So far, the 2002 Winter Olympics have been dominated by one thing. It is not some shocking upset or amazing come-from-behind victory. It, unfortunately, has more to do with corruption than it does with sports.
It is "Skategate."
For those of you who do not know the story, here is a quick synopsis. Russia has been superior in Olympic pairs figure skating for decades. This year, when the Canadian duo of Jamie Sale and David Pelletier skated what appeared to be a flawless program, it appeared to many spectators that Russia's reign was over.
Five of the nine judges for the event, apparently, did not agree and awarded the gold to the Russian pair of Elena Berezhnaya and Anton Sikharulidze. After a great deal of speculation by fans and the media, French judge Marie-Reine Le Gougne claimed she was pressured to favor the Russians.
And so the saga began. Eventually, it was decided that the Canadians would be awarded gold medals along with the Russians in hopes of putting an end to the scandal.
It is not over, though. The idea of dual champions is ridiculous. A champion is supposed to be the best. There will always be second-guessing as to which pair really was better. This controversy will not die until there is one - and only one - champion of the ice.
That is where I come in. Brace yourselves: I have an idea.
I believe sporting events should be settled in the arena, not in a conference room. I propose a skate-off: Russians vs. Canadians, one time only, couple to couple. Winner takes all.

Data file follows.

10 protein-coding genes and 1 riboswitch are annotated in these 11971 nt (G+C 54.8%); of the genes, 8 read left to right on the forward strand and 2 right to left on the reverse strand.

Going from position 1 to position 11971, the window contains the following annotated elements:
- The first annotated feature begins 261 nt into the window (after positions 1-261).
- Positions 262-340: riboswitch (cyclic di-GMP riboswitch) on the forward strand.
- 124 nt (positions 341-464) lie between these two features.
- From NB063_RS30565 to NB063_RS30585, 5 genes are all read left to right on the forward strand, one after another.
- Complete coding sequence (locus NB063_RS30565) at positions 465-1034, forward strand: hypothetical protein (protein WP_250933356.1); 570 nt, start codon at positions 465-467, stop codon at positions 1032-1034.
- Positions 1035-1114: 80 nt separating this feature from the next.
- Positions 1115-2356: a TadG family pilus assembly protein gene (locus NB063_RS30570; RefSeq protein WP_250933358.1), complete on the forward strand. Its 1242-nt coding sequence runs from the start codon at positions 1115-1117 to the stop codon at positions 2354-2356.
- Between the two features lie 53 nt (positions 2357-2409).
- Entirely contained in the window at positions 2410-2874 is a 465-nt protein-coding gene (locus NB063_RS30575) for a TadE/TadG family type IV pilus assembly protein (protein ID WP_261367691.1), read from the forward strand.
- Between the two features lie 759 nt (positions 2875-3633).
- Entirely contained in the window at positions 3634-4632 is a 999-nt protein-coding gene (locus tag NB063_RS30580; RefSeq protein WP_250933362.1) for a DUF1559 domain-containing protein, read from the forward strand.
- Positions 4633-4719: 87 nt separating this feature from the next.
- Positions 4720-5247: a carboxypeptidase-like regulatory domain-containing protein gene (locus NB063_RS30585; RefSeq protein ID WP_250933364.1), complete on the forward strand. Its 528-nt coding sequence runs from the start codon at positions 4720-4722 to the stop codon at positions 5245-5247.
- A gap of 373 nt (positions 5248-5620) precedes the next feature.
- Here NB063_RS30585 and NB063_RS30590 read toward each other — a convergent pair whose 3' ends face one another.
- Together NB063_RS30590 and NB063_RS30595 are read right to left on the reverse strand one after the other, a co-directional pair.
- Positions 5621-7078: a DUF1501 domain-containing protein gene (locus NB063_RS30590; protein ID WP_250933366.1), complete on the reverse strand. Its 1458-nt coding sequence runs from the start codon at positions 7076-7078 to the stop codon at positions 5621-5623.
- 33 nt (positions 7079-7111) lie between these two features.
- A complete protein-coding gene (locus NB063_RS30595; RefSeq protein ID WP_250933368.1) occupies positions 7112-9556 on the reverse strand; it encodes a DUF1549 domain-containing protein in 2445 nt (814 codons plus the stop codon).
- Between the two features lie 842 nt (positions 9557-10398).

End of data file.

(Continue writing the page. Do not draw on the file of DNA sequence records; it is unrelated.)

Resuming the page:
It could be totally hyped. I think they should pull Don King in on this thing and shoot for pay-per-view. Only in America!
Actually, the event probably should not be held in America. It should be in some totally neutral site, far away from both Canada and Russia. I'm thinking Ecuador. That's why I've named this event "The Eliminator by the Equator." Pretty catchy, huh?
There is, however, one more big thing to deal with. Who will judge this showdown for the ages? It is obvious Olympic judges cannot be used. They are why this whole controversy exists in the first place. I am not going to have them ruin my show, so who is going to decide which pair should get the gold?
You guessed it: television judges.
The panel would include lesser-known television judges such as judges Joe Brown, Glenda Hatchett and Greg Mathis. The judges would be led by the twin towers of television justice: Judge Judy and Judge Mills Lane.
I can just hear Judge Judy now: "Don't slip on my ice and tell me it was part of the program."
And you know no one can mess with Judge Mills Lane. The man is a former marine and boxing referee who once disqualified Mike Tyson. If Tyson doesn't intimidate you, no figure skater will. Well, maybe Tonya Harding, but I digress.
The choice is very simple when you think about it. Television judges are used to the spotlight from having their own syndicated shows, so the pressure of ruling on such a high-profile matter should not be a problem.
There it is folks, the solution to this whole double gold medal problem. David, Jamie, Elena and Anton, jump on the next jet to Ecuador, lace up those skates and let's get it on!
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